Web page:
19 Nov 2019

Indicators Of An Outstanding Care Home

When people search for care homes for their relatives, without any doubt they want to choose the best care homes in the area. Choosing a care home is like the picture above, all the doors look similar from the outside, but there is a lot going inside.

Outstanding care homes can be identified and differentiated easily on certain factors. This list is not exclusive.

A medium sized care home is appropriate for developing an Outstanding culture. Smaller and less complex the system, easier it is to make positive changes. Corporates can find a solution by enabling and empowering pockets of independent teams.

Well performing care homes are owned by visionary people, who support their staff in doing their best. Care homes which are part of the big chain lack this support as they are always guided by ‘umbrella’ policies and procedures which may not be suitable for meeting the needs of their residents.

High performing care homes did have the permanent staffing to enable them to become leaders. They did not prefer employing agency staffing as this will affect the continuity of care in long term care setting.

Outstanding care homes work well with the multidisciplinary team from the community to provide the best care for their residents.

Outstanding Care homes do have Outstanding Managers. They are visible in day to day running of the organization. They are committed to providing a high quality of care for their residents despite whatever the challenge may be. These care home managers are the key people who develop the culture of enabling ‘collective leadership’ strategy. They did not classify themselves as sticking to a particular leadership style all the time, they believed in people skills.

Motivating and developing the staff is very much evident in these care homes. They were supported to lead initiatives and be a part of the change. Although there are NVQ training for leadership positions clearly it is not enough to make the ‘front line’ staff as leaders.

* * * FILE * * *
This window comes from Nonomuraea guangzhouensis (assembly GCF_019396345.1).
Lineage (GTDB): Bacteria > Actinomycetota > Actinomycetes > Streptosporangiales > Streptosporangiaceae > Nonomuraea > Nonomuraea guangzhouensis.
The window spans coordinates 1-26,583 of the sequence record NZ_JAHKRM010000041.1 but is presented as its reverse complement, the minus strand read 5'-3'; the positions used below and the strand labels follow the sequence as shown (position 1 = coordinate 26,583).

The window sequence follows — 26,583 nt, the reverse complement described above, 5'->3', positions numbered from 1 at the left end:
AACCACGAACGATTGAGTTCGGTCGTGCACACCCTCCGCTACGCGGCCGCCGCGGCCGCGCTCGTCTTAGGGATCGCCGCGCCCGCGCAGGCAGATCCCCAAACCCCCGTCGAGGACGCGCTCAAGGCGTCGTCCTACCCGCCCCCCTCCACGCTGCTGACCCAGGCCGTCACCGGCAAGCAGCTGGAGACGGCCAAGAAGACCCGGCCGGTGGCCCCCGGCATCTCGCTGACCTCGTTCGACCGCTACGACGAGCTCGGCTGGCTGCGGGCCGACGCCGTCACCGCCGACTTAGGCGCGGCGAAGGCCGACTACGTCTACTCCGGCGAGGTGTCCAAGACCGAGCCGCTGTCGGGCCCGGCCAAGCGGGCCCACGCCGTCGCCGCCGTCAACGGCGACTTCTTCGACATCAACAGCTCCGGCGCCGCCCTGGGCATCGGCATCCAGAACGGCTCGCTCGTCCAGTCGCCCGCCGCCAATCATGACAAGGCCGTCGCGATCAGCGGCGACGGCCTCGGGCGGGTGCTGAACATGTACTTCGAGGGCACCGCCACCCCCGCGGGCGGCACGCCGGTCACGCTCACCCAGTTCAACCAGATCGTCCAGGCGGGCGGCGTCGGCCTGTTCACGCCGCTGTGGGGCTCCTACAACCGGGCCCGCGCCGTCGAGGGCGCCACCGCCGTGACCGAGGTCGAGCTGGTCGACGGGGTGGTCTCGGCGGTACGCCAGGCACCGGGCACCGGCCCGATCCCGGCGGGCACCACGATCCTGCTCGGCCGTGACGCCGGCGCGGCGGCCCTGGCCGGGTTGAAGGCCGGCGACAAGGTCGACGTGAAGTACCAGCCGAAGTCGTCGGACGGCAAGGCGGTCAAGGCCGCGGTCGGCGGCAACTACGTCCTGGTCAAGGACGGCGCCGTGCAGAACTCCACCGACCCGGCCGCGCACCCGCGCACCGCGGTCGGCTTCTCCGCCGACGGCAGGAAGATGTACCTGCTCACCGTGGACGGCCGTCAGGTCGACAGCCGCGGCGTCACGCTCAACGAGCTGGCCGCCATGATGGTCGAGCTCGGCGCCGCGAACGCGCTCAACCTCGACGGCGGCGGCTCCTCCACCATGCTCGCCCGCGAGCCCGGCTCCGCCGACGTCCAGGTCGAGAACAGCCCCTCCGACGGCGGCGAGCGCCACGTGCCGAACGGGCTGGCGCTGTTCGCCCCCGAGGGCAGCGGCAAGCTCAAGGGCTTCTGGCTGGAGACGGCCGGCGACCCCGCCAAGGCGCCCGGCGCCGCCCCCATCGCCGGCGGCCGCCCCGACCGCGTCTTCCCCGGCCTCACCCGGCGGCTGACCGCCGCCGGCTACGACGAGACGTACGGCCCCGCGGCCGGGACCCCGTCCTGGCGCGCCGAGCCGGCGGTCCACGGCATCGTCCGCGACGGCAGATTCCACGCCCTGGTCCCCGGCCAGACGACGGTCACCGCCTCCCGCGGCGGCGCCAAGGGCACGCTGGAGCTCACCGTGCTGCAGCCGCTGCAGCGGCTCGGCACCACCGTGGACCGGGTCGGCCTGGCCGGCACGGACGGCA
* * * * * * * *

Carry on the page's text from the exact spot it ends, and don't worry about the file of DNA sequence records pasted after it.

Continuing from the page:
These care homes not only motivate their staff but also gives them a degree of the independence to make decisions as needed. They also have independence to lead changes. Changes made by involving the staff sustain for a long term.

The outstanding care homes had a comprehensive support system for their staff.

These care homes were identified as learning organizations. They had a positive outlook on continuous learning at an individual level and at an organizational level.
Improving services based on feedbacks is identified as a sub-theme in continuous improvement. They continually make efforts wherever possible to improve or personalize care for their service users.

Cultures of ‘collective leadership’ is not a ‘perfect’ organization but learning from their mistakes and putting measures in place to avoid the same mistakes in future is a key feature in these care homes.

The net effect of having this type culture has resulted in delivering high-quality person-centered care for the elderly service users. Developing this type of leadership culture is discussed as ‘not easy’. Staff recruitment, keeping staff motivated, developing effective and transparent communication between the team members, lack of ‘outside the box’ training, having the negative outlook ‘caring is not career-focused job’ and expectation of more skilled nursing care from care workers who does no have nursing skills were identified as some of the challenges.

There you have it, everything that you need to know about the indicators of an outstanding care home. 

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